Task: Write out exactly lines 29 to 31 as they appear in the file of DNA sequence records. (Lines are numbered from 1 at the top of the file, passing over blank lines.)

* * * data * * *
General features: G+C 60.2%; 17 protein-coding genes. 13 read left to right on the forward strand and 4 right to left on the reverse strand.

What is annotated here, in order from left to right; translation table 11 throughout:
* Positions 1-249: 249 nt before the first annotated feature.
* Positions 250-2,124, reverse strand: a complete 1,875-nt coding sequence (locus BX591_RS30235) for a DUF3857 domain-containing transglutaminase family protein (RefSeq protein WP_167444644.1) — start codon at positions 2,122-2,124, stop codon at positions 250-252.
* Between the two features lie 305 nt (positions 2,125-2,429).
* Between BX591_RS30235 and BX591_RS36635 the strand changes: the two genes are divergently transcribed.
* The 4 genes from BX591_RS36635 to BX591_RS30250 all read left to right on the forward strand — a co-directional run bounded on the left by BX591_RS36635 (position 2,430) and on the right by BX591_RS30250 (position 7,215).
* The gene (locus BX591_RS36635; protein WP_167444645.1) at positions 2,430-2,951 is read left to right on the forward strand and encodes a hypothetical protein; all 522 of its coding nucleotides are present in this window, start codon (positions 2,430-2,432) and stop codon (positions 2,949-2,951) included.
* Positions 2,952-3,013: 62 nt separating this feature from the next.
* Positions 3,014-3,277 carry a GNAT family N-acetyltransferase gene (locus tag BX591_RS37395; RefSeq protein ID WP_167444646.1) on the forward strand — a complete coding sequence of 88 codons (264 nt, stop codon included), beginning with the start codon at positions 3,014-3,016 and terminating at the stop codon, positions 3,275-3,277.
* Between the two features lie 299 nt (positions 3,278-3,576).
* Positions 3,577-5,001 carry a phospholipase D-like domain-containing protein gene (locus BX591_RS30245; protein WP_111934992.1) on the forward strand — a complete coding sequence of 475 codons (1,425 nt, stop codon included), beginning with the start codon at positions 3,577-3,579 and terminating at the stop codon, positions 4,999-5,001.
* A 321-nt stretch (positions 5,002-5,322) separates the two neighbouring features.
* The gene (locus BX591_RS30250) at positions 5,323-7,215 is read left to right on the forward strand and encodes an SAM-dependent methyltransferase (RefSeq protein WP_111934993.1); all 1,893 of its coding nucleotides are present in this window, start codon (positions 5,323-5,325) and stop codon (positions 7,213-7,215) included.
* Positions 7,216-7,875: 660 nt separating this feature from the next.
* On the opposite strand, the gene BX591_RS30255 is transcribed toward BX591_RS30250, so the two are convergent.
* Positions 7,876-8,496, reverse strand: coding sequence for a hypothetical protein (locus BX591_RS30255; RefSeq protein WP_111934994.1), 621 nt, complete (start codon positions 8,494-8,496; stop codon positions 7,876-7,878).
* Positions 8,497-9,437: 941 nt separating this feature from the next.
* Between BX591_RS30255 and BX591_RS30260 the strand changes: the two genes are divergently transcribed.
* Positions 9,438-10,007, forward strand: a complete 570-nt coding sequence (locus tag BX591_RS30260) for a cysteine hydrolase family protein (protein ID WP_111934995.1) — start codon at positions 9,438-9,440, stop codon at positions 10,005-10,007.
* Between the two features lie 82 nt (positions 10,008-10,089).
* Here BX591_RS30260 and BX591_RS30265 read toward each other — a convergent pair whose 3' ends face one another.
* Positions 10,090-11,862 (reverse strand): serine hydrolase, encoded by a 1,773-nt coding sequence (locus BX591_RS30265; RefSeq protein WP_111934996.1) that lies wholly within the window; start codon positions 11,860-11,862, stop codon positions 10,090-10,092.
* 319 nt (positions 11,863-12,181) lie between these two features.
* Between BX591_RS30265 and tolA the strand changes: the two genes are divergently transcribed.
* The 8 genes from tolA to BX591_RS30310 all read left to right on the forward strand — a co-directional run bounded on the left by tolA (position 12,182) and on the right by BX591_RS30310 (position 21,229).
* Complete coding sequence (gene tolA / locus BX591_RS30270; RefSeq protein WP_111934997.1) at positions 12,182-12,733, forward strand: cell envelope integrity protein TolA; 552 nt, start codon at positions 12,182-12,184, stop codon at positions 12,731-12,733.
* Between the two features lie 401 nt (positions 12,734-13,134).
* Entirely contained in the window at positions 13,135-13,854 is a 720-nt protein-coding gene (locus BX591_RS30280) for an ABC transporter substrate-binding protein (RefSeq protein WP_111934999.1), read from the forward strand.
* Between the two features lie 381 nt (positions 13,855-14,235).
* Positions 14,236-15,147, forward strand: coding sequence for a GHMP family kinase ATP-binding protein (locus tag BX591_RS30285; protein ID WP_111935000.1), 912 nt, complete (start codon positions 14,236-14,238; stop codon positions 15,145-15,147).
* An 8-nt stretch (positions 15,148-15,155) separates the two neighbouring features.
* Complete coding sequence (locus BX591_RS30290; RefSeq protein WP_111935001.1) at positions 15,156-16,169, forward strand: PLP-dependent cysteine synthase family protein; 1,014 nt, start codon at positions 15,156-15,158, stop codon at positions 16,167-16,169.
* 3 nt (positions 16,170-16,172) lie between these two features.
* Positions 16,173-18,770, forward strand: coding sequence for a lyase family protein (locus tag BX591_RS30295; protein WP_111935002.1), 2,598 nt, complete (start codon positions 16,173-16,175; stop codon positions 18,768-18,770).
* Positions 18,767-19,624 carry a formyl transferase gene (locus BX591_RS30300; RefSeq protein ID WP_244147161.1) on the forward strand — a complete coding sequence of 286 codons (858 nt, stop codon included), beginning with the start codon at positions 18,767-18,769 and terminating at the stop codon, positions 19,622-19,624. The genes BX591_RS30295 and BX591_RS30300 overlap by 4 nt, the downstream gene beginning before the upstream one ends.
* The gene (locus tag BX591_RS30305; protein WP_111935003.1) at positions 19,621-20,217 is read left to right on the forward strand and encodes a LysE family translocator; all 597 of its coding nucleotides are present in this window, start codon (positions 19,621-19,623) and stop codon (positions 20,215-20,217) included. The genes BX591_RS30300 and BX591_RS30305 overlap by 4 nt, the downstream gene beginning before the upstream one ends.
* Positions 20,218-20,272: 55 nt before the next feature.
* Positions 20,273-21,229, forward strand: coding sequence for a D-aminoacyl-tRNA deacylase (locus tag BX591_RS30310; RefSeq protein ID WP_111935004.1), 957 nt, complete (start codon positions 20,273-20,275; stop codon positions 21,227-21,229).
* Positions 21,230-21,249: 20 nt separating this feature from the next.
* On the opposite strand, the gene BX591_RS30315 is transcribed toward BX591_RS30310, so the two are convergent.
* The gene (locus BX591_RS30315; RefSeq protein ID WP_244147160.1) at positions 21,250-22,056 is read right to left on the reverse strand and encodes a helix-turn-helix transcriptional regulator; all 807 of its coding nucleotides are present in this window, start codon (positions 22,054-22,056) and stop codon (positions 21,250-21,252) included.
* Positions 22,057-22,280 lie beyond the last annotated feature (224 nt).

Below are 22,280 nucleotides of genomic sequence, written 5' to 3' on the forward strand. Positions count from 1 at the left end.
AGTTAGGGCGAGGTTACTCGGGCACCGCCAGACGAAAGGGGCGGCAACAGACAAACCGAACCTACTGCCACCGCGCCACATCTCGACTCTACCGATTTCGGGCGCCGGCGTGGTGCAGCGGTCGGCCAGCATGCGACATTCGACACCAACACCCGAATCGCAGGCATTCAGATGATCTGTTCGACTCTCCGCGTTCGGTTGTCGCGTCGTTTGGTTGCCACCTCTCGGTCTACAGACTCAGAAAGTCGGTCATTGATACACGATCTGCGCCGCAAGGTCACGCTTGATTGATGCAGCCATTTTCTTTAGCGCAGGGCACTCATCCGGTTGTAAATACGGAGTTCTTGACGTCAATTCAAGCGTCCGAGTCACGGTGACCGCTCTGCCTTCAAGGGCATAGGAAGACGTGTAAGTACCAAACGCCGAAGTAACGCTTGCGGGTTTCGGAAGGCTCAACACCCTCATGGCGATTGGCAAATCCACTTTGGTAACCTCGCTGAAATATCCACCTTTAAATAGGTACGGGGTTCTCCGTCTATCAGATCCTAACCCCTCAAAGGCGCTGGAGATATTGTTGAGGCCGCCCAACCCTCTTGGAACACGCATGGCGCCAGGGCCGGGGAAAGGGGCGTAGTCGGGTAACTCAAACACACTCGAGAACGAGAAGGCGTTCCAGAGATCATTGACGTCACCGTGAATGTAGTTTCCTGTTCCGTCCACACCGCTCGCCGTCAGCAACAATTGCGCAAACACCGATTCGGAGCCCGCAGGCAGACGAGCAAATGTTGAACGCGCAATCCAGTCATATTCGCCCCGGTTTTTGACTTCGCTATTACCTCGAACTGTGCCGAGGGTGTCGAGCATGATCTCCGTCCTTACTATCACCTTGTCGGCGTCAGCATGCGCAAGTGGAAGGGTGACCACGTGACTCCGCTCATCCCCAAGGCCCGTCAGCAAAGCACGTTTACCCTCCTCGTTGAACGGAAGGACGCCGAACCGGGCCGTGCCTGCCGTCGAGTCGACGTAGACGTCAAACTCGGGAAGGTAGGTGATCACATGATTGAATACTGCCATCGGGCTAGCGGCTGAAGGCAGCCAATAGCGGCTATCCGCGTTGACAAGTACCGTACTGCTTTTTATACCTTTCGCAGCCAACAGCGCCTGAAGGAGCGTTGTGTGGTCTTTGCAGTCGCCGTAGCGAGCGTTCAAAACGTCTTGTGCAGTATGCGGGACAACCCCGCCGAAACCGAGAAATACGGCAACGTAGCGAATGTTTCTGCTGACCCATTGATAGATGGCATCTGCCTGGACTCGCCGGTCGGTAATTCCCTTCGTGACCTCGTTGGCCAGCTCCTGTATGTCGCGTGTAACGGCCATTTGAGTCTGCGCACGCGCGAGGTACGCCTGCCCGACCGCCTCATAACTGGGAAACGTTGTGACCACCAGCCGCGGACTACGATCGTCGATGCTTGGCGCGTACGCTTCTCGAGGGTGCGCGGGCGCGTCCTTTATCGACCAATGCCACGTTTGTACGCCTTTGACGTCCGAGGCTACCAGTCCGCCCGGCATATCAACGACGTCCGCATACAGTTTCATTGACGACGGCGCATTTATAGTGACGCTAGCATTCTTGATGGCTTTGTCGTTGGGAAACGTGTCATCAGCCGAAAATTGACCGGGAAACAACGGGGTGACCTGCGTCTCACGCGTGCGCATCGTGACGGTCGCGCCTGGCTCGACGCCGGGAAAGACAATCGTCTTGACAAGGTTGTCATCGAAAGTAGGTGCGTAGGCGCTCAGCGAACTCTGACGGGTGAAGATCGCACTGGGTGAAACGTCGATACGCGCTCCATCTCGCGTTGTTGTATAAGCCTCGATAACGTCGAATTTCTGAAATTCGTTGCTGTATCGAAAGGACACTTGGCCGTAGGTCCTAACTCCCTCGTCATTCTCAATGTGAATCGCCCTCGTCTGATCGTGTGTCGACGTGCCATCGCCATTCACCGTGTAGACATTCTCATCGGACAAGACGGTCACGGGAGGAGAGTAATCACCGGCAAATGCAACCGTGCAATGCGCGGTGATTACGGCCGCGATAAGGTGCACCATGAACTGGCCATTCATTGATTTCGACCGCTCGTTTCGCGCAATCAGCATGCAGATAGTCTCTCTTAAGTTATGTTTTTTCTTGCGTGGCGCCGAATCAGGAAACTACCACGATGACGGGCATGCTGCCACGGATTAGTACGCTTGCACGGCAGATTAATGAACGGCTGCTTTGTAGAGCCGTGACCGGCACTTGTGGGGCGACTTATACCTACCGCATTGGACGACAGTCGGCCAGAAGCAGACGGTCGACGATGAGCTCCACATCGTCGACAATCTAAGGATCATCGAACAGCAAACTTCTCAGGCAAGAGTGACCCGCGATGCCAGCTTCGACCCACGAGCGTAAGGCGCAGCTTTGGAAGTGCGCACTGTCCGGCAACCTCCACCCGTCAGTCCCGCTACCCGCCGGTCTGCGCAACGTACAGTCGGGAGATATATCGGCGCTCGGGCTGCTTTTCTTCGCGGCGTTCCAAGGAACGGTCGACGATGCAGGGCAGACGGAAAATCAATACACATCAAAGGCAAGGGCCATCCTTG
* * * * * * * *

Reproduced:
* Entirely contained in the window at positions 13,135-13,854 is a 720-nt protein-coding gene (locus BX591_RS30280) for an ABC transporter substrate-binding protein (RefSeq protein WP_111934999.1), read from the forward strand.
* Between the two features lie 381 nt (positions 13,855-14,235).
* Positions 14,236-15,147, forward strand: coding sequence for a GHMP family kinase ATP-binding protein (locus tag BX591_RS30285; protein ID WP_111935000.1), 912 nt, complete (start codon positions 14,236-14,238; stop codon positions 15,145-15,147).